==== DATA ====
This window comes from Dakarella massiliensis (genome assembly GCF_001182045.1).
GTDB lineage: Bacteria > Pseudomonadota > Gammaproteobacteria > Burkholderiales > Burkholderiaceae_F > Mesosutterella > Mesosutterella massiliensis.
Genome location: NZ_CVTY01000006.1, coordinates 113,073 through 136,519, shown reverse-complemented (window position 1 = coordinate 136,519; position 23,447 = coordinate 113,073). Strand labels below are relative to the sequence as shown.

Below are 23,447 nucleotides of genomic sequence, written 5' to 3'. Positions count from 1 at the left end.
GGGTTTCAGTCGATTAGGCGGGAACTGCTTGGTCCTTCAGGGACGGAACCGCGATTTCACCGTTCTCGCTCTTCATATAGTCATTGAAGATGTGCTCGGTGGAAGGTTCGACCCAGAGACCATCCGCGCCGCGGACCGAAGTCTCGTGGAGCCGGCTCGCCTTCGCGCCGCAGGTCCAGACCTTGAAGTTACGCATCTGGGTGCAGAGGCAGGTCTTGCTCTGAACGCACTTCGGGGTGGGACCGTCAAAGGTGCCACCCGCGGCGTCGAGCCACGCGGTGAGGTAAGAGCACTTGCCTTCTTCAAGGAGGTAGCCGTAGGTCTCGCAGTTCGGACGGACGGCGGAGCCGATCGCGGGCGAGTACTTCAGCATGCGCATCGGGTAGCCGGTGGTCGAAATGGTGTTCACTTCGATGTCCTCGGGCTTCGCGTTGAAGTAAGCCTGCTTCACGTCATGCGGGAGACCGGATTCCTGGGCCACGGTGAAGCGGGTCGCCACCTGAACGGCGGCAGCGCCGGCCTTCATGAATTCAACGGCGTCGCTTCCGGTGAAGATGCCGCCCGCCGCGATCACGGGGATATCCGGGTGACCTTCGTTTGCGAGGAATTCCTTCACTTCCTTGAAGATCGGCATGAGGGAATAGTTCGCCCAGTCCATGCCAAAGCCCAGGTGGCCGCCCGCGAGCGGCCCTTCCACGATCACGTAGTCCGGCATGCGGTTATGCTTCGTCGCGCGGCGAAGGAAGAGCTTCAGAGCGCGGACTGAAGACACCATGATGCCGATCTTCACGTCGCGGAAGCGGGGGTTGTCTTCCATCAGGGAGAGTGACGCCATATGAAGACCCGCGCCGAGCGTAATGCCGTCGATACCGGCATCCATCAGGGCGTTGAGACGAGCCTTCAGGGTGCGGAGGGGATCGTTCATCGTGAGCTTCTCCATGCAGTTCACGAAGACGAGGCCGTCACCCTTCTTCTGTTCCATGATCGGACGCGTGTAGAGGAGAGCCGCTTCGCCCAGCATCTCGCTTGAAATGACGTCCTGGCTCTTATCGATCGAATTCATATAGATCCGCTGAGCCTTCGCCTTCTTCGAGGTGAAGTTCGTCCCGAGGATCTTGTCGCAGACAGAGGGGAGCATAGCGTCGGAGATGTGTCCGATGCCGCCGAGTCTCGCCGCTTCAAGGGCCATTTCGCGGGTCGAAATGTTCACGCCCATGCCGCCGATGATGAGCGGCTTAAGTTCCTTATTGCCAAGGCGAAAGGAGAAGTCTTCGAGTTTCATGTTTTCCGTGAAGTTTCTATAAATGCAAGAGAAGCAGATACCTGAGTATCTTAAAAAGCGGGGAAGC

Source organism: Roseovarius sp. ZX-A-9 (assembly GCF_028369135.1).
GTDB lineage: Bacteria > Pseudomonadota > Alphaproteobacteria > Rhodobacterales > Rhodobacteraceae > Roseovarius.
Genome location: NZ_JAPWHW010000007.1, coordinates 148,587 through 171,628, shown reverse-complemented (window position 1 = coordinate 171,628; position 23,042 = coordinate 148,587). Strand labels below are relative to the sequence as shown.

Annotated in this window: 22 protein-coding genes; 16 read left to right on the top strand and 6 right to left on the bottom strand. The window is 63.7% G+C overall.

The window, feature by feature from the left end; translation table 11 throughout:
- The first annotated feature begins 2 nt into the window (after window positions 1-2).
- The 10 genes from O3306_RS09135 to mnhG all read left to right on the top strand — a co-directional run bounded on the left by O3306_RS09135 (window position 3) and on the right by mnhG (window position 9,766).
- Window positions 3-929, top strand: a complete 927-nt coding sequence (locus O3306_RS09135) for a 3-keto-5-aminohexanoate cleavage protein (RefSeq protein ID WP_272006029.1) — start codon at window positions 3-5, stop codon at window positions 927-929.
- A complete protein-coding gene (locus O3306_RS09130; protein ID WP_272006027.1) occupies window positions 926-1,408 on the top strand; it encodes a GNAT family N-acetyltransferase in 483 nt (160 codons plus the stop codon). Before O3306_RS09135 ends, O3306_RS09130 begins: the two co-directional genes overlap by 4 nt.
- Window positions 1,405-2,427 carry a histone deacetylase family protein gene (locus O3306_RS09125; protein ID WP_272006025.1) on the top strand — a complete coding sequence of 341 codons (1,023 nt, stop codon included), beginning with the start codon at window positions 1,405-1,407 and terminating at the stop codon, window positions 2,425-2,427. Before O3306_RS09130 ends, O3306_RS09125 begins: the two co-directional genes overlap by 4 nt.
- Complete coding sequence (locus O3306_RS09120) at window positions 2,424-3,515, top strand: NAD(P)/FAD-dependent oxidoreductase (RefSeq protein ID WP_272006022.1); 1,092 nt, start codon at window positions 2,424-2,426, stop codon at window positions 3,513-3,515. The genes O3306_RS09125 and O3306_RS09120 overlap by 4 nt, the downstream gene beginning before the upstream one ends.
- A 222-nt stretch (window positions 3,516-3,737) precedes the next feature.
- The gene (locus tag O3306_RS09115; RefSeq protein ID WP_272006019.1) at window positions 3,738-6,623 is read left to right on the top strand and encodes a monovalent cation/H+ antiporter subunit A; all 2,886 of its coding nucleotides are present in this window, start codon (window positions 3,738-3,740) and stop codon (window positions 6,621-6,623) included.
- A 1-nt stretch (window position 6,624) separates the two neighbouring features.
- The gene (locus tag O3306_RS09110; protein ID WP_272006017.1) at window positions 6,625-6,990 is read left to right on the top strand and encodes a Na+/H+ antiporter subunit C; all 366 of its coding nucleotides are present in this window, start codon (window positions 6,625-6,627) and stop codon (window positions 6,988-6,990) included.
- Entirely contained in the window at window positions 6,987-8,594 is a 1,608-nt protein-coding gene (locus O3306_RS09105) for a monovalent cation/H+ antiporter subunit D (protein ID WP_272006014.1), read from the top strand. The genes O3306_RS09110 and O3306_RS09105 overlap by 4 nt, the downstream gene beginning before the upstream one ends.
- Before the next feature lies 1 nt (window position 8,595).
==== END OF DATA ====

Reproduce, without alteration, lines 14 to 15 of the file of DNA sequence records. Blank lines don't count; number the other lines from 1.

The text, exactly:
- A complete protein-coding gene (locus O3306_RS09130; protein ID WP_272006027.1) occupies window positions 926-1,408 on the top strand; it encodes a GNAT family N-acetyltransferase in 483 nt (160 codons plus the stop codon). Before O3306_RS09135 ends, O3306_RS09130 begins: the two co-directional genes overlap by 4 nt.
- Window positions 1,405-2,427 carry a histone deacetylase family protein gene (locus O3306_RS09125; protein ID WP_272006025.1) on the top strand — a complete coding sequence of 341 codons (1,023 nt, stop codon included), beginning with the start codon at window positions 1,405-1,407 and terminating at the stop codon, window positions 2,425-2,427. Before O3306_RS09130 ends, O3306_RS09125 begins: the two co-directional genes overlap by 4 nt.